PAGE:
"Vet of CBI , 1382nd EPD Army Engineers - see pipeline article, please, for one of the most obscure assignments in the CBI was endured by a few units."






Here is a list of army engineer units in that theatre:




An interview with an army engineer...




A book recommendation:




These are just amongst a few, but I thought they may help you learn some of the history regarding the CBI engineers.

Kathy, there's another route you can go. If you're dad ever received medical treatment or was in the hospital, his home state veterans administration will have his records including a copy of his discharge papers. That is how I got a hold of MY DAD'S.


I was unable to get his discharge papers from NARA because of the major fire they experienced during the 1970's, so I turned to the VA and they were a big help to me. :pdt34:

Thank you!!!!! You have given me alot to look through. I read several articles that were in your links section. Looks like I have alot more reading to do. I can't wait to find out more. You really are an -o- !!!! I will call the VA Hospital today to see about getting any medical records they may have.


It's amazing how you live with someone for 37 yrs and never know a whole other side of them. It's sad too that it has to be after they have passed that we get to have a whole different kind of awe and respect for them. I was just telling that to my son, who is back home right now with his grandparents. I told him to start questioning his grandfather and grandmother NOW about what they don't know. Don't wait til they are gone when the answers won't be available or at least sketchy. I know these men came back and just wanted to get on with their lives and just thought "it was my job, it's over" . I just wish they could understand that it wasn't "just a job". It was a part of our history. They ARE our history. THEY ARE the reason WE are all here in a country of freedom. They ARE our legecy. It is a legecy that needs to be passed from generation to generation and never forgotten. I lost several "big brothers" in the Vietnam war. I am finding out that I am extremely lucky to even have been born!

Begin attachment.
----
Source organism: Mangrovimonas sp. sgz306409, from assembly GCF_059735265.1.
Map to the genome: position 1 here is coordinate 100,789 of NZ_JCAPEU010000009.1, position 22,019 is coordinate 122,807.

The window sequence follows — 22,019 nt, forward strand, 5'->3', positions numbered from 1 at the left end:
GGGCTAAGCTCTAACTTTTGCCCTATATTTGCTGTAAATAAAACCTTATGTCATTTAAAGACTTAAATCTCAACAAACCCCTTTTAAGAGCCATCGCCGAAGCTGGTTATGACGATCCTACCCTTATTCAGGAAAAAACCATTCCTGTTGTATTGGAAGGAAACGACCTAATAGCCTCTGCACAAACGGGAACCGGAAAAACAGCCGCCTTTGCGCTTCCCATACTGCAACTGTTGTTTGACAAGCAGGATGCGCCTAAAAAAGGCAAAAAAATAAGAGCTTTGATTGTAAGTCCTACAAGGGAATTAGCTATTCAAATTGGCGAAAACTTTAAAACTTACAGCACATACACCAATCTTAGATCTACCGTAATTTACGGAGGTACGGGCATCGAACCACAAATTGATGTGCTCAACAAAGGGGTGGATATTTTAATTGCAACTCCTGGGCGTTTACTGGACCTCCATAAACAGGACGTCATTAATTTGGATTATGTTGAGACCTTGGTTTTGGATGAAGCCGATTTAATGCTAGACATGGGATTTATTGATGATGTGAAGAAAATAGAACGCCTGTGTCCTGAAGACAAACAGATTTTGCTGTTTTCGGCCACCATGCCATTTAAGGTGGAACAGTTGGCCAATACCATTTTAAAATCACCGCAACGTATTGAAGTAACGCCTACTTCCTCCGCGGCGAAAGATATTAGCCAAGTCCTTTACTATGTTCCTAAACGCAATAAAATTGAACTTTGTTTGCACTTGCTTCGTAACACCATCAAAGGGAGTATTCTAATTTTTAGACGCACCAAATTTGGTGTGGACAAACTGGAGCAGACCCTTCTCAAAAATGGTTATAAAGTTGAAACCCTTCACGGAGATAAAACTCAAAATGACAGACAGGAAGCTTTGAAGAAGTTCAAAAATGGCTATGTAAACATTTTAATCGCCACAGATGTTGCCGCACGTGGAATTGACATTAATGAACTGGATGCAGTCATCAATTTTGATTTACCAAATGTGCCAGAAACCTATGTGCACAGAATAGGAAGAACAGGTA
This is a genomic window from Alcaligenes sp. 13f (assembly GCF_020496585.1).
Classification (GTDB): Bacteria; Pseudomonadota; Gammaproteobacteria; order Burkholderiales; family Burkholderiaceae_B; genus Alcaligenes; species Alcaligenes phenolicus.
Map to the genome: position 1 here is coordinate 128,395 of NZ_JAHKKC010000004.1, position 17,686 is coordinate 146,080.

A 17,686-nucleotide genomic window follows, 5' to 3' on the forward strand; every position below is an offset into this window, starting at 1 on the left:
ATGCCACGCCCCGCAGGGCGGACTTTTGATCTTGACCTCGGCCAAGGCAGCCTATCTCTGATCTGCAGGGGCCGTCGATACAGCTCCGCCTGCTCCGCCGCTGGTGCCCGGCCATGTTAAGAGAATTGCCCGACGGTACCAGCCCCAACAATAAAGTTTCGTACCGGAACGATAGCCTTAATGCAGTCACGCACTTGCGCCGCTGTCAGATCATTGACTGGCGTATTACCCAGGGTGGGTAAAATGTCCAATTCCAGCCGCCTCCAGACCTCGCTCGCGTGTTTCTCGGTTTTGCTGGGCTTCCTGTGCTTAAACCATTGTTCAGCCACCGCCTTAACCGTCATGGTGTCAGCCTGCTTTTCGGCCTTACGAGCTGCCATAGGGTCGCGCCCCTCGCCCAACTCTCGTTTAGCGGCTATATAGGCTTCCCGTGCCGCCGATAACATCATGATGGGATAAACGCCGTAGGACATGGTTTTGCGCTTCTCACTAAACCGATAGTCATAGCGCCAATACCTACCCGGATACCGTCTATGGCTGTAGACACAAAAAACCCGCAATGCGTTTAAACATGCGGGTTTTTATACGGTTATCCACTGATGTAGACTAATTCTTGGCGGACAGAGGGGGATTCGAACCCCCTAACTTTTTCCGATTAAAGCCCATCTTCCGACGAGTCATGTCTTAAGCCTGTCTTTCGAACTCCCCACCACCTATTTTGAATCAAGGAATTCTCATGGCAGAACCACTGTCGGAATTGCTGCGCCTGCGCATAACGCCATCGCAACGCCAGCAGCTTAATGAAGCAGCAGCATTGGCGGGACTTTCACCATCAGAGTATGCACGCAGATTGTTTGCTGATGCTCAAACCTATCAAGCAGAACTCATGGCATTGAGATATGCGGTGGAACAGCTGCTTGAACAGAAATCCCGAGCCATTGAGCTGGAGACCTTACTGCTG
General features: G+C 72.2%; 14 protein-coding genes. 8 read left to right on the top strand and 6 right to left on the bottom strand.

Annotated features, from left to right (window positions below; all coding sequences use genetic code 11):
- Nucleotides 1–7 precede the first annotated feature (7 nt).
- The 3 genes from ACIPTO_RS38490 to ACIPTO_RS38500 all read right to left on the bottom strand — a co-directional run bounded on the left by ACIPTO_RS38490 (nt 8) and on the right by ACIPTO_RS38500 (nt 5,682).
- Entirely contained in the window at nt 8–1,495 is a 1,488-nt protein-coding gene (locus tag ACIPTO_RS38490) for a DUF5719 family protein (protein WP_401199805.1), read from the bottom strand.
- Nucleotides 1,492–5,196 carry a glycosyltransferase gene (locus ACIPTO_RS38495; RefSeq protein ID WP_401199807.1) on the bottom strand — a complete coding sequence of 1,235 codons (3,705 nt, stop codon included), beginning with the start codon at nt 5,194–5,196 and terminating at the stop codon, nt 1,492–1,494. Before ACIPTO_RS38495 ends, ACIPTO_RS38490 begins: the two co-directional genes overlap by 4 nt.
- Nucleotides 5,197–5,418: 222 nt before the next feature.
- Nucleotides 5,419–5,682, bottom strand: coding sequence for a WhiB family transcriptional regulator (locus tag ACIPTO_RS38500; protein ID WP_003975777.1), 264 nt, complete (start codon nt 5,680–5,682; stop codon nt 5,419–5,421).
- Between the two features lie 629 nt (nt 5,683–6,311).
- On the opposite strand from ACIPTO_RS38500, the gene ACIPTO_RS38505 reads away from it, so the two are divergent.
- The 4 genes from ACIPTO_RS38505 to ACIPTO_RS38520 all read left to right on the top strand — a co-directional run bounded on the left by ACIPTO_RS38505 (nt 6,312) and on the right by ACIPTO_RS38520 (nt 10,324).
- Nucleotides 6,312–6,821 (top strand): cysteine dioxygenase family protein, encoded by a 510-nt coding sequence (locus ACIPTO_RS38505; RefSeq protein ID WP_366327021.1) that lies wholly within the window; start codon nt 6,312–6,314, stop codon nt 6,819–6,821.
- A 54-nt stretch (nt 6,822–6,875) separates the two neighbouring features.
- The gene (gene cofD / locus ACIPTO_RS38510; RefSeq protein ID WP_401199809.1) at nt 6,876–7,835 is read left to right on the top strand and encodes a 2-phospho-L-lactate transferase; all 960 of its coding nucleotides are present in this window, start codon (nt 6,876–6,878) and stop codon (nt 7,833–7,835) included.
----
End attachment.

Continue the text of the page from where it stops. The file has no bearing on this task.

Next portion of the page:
Once again, THANK YOU for having such a site to come to that spurs those questions to be answered. I may never know exactly what my dad went through but I know more this minute than I ever knew and the search in on to know more.




All I can say is you're very welcome. I know how it is to be dying for EVERY little tidbit of info. Every time I found something, every time I still find something, it's like a shot in the arm. Great feeling. :)


To our dads! :drinkin:

I found out that he was a Captain with the 382nd engineer Ba. (Sop). Not sure what that means.. I also found a picture of him in uniform with his mother and I can only make out the U.S. insigna on the upper lapels and the crossed rifles on the lower lapels.

Haven't been able to get anything from the Vetern's hospital as yet. If anyone know anything about the 382nd... I'd love to hear about it.




Hi Sweetie:


Will see what I can find out. Now that we have a unit designation, it will be much easier. I will post anything here when I find it...